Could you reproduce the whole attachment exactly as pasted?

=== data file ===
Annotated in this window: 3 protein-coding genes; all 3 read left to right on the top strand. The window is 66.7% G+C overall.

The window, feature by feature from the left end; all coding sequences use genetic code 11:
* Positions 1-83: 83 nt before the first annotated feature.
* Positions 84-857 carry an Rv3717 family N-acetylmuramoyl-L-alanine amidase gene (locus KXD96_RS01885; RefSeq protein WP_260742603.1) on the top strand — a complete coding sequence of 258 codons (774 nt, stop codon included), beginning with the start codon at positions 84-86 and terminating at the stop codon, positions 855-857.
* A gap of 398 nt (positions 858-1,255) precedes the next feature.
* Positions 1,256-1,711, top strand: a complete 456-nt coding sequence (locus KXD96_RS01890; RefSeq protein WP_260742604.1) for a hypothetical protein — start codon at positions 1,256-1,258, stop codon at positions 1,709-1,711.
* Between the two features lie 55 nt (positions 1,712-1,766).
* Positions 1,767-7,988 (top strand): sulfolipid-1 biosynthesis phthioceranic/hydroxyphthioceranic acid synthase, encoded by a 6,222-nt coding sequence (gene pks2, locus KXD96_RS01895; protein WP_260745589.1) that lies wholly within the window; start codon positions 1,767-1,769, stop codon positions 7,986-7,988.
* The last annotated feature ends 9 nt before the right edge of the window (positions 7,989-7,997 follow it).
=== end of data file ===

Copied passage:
Annotated in this window: 3 protein-coding genes; all 3 read left to right on the top strand. The window is 66.7% G+C overall.

The window, feature by feature from the left end; all coding sequences use genetic code 11:
* Positions 1-83: 83 nt before the first annotated feature.
* Positions 84-857 carry an Rv3717 family N-acetylmuramoyl-L-alanine amidase gene (locus KXD96_RS01885; RefSeq protein WP_260742603.1) on the top strand — a complete coding sequence of 258 codons (774 nt, stop codon included), beginning with the start codon at positions 84-86 and terminating at the stop codon, positions 855-857.
* A gap of 398 nt (positions 858-1,255) precedes the next feature.
* Positions 1,256-1,711, top strand: a complete 456-nt coding sequence (locus KXD96_RS01890; RefSeq protein WP_260742604.1) for a hypothetical protein — start codon at positions 1,256-1,258, stop codon at positions 1,709-1,711.
* Between the two features lie 55 nt (positions 1,712-1,766).
* Positions 1,767-7,988 (top strand): sulfolipid-1 biosynthesis phthioceranic/hydroxyphthioceranic acid synthase, encoded by a 6,222-nt coding sequence (gene pks2, locus KXD96_RS01895; protein WP_260745589.1) that lies wholly within the window; start codon positions 1,767-1,769, stop codon positions 7,986-7,988.
* The last annotated feature ends 9 nt before the right edge of the window (positions 7,989-7,997 follow it).